Phil Are Go! posted a series of images from a 1946 issue of Popular Mechanics that featured behind the scenes taxidermy. The captions containing the *ahem…cough, cough* “reproduced text” are hilarious.
“Taxidermy” comes from the Latin “taxi”, meaning “yellow car for short term hire” and “dermy”, meaning “having nothing to do with”. Since the dawn of time, Man has been fascinated with killing animals, shoving lots of things into them, and then staring at them. Until the creation of the first museum, these men were just sick weirdos. Now, they are the archivists of the miracle of life, through the glory of death.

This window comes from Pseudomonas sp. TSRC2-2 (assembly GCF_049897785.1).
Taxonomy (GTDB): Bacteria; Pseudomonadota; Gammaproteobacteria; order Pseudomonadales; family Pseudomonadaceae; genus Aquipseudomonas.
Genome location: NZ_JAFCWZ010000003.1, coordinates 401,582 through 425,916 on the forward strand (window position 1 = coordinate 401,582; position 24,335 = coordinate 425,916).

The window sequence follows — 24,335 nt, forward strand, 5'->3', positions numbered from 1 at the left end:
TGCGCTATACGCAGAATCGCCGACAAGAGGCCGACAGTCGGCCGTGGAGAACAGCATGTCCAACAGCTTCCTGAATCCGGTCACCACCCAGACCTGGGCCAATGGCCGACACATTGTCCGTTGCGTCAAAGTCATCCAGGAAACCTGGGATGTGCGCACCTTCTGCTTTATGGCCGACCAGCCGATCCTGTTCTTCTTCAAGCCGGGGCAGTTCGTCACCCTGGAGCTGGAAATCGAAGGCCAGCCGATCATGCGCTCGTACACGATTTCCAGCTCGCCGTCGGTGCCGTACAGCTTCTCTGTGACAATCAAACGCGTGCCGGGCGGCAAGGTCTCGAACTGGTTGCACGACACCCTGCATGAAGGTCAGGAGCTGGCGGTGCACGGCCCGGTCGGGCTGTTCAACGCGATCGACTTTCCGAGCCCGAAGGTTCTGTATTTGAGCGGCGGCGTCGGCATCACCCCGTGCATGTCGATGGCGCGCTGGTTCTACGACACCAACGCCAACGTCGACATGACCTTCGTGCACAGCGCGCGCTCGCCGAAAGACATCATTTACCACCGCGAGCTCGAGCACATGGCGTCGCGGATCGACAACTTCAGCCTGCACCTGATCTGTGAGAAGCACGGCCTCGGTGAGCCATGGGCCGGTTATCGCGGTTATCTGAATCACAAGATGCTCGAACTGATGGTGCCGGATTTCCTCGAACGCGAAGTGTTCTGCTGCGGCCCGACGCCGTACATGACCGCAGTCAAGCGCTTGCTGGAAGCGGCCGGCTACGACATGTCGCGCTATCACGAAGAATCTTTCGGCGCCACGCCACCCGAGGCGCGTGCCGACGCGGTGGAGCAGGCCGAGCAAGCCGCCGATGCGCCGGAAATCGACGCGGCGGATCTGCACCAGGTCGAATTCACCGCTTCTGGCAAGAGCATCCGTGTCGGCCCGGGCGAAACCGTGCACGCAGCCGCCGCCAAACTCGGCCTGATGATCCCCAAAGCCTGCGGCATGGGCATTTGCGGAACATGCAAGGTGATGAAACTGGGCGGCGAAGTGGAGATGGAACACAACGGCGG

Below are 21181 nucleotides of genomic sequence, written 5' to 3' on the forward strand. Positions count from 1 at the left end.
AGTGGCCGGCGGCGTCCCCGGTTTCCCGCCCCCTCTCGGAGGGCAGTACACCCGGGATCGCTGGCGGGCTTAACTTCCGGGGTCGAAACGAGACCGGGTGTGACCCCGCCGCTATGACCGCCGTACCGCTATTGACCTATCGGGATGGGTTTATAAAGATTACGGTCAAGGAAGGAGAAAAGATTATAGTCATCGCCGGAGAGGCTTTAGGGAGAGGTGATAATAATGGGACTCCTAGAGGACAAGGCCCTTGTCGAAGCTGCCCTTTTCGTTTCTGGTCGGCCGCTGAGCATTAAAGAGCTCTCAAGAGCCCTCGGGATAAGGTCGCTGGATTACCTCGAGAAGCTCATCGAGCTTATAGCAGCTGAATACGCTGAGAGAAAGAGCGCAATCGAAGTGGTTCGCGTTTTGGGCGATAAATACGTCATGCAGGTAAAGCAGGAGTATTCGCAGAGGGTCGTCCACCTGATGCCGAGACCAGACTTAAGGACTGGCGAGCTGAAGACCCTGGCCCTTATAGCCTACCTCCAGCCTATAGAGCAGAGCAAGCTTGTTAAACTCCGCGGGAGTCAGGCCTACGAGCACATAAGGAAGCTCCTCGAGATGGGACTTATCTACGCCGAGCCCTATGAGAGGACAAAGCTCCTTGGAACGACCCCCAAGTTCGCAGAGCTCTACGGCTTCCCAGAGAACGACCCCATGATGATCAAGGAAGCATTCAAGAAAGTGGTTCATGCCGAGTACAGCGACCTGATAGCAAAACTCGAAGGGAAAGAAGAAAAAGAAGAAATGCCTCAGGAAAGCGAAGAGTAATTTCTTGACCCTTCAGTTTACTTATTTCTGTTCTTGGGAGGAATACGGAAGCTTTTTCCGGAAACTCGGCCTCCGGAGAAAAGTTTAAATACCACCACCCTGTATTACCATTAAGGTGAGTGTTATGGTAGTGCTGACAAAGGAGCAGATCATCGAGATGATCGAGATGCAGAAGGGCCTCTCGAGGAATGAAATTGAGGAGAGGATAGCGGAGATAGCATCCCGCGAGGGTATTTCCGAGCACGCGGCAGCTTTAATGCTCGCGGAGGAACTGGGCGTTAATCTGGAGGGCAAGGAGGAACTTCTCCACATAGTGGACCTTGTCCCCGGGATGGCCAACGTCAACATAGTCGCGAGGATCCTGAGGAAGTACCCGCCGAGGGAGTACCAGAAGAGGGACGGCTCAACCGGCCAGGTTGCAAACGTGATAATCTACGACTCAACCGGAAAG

The journey of taxidermy begins with the animal being lightly killed. In this photograph, we see a Chimpanzee receiving his “contribution to history injection”. The animal’s last meal may consist of beer or Tang, depending on whether he was a jerk and bit somebody.
I’m still laughing at the phrase “lightly killed” (though it’s no laughing matter, of course).
Since I can’t take credit for the writing, I’ll let you read the rest here.
Thank you, Bettie!